Of course, questions of what to do to try to mend these increasing divides are rarely answered. However, some recent developments in the city of Cincinnati itself may appear as a fix to those who do not understand the issue of intersectionality completely. The recently built streetcar downtown may mask itself as community growth, however, its route is one of the most gentrified streets in the area. The glossy new playgrounds and sleek concrete in Washington Park might seem like a blossoming block, promising new life in the skeletons of industry that make up the haphazard skyline. But these developments act as a device in the further divisions of class and race that perpetuate the circumstances that keep the city from actual progression.
Gentrification, as defined by the Encyclopedia of Urban America, “refers to the process that occurs when a professional and managerial population moves into a neighborhood, frequently run-down, that has primarily been inhabited by people of a lower socioeconomic class”. Though this process is usually advertised to the community as beneficial because of the hope for economic success of the area, it displaces the historical populations of the areas it spreads to. This process is not specific to Cincinnati, and many scholars such as University of Massachusetts’ Dr. Andrew Leong explain that as gentrification shrinks Chinatowns and “focus[es] on corporate welfare” (Leong, 1). In the article “Gentrification in Over-the-Rine: Revitalization efforts intensify class divide downtown”, authors Kinsley Slife and Annie Dennis collect sources that detail the city-specific spread of gentrification;
“The New York Times termed the OTR gentrification an “urban renaissance.” The Cincinnati Enquirer said OTR is now “home to a growing entrepreneurial ecosystem.” In a News Record story, one gentrification proponent said OTR was previously “abandoned, vacant, crime-ridden.”
However, once they interviewed longtime resident Dr. Alice Skitrz, author of “Econocide: Elimination of the Urban Poor”, she added that this facade of progression was not correct, and that “…the reality was far different: Public decisions were turned over to private corporations while hundreds of hard-working people were evicted from their homes.” (2)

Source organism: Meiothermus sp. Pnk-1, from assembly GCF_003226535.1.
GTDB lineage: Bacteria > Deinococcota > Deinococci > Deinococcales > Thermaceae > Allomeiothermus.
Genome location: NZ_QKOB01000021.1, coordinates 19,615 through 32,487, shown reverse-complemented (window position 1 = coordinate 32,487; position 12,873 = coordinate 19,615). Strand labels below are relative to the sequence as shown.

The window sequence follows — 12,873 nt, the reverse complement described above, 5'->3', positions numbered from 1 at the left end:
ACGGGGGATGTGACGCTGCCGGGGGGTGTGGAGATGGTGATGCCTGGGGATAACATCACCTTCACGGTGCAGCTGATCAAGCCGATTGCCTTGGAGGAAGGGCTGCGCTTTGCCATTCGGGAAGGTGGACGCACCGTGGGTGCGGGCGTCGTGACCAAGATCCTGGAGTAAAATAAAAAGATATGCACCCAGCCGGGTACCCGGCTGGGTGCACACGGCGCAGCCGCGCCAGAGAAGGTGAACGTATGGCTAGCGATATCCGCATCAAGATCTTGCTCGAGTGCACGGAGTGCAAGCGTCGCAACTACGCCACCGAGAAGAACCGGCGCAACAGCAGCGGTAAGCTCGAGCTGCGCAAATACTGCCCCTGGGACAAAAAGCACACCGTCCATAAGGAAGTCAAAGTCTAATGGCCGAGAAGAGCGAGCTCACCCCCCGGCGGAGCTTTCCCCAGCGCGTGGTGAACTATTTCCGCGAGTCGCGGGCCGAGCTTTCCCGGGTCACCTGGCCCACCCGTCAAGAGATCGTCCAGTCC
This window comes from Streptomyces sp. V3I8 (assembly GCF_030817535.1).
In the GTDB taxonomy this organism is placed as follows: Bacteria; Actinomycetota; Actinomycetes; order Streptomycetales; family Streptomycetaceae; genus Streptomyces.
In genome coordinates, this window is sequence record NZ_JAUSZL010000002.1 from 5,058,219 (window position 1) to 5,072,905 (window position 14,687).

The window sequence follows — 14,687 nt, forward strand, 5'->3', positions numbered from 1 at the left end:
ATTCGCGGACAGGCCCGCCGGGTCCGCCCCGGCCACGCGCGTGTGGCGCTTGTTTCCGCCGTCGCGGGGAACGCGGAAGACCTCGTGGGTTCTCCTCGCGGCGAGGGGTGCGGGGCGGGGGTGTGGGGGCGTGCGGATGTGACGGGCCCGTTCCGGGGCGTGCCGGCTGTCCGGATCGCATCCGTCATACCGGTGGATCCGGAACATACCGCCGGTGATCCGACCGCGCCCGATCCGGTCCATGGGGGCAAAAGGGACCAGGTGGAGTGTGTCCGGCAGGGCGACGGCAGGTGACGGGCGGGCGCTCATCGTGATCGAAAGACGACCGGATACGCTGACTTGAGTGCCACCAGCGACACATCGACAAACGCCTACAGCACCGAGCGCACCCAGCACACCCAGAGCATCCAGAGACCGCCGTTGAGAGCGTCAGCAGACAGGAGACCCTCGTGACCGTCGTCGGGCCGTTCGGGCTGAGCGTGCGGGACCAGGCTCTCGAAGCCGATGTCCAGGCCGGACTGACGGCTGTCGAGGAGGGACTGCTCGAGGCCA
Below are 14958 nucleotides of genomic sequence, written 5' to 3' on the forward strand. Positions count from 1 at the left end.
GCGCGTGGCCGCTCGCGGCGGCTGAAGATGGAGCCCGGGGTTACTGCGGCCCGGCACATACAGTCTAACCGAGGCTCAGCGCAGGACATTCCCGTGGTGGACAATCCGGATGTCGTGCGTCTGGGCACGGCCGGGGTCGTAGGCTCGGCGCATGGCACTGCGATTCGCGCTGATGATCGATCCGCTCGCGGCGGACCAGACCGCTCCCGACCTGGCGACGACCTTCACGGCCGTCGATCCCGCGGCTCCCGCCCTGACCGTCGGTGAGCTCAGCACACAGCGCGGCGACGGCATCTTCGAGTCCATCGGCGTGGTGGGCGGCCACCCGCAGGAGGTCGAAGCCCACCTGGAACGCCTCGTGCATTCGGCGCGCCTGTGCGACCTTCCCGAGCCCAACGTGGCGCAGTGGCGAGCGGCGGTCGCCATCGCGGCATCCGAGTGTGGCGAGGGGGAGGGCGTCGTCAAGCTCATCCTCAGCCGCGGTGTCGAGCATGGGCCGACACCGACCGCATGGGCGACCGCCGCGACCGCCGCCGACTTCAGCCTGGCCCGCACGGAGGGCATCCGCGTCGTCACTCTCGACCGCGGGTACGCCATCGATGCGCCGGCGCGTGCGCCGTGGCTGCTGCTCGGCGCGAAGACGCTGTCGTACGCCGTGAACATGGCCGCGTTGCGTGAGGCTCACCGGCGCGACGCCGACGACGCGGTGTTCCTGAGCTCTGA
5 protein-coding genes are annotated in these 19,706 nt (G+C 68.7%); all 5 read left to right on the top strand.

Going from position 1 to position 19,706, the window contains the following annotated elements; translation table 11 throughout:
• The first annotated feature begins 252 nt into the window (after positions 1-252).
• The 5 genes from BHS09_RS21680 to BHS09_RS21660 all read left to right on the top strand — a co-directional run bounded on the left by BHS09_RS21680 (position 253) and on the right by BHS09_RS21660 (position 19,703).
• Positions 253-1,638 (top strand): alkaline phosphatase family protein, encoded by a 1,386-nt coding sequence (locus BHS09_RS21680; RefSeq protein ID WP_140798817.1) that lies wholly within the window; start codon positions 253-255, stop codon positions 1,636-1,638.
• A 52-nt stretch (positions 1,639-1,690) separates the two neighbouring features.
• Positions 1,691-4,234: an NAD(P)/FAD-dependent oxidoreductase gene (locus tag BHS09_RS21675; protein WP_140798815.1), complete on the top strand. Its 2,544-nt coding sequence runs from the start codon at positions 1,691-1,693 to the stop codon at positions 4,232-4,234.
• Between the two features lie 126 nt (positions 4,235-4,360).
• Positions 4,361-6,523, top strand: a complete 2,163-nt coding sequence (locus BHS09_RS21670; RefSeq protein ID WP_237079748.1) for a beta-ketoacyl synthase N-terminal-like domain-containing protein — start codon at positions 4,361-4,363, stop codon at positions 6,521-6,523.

This is an active example of rich Cincinnati ignoring poor Cincinnati. Like the growing racial tensions in poorer communities to the thwarting of women’s rights, extra costs and extra effort to tie a failing metropolitan area together are being ignored in order to try to catch up with other gentrified, developed cities across the country. This is where Cincinnati fails, it does not account for the foundational work necessary to build a community correctly. Building new parks next to one of the most dangerous blocks in the country is skipping a few steps. It is irresponsible, and ignorant. New condominium complexes line the river less than half a mile from a parking lot that saw a 500% rise in heroin-related arrests in 2012 (Jessica Noll, “Addicted in Northern Kentucky”). Cincinnati cannot displace the residents that can not buy into its rapidly expanding private economy without facing the consequences. And it is facing those consequences.
Moving toward efforts of actually building an inclusive rather than exclusive community is what is going to fix the problems of the Greater Cincinnati and Northern Kentucky area. Being ten years behind is what Cincinnati is known for, for many reasons. Being a dangerous, divided city is not going to help the area progress, it will only push it further behind. In an area that depends on such a metropolitan hub for cultural, political, and economic trends that flow through its surrounding cities and states, it is necessary to consider intersectionality while Cincinnati develops. This starts with providing health care access, education access, and economic access to all people in the city, regardless of skin color or gender. Constant emphasis on creating a more equal experience of being a Cincinnatian will give residents a reason to be prideful of their entire city, instead of only feeling safe in a few designated neighborhoods. Maybe one day I will not be so embarrassed to call it home.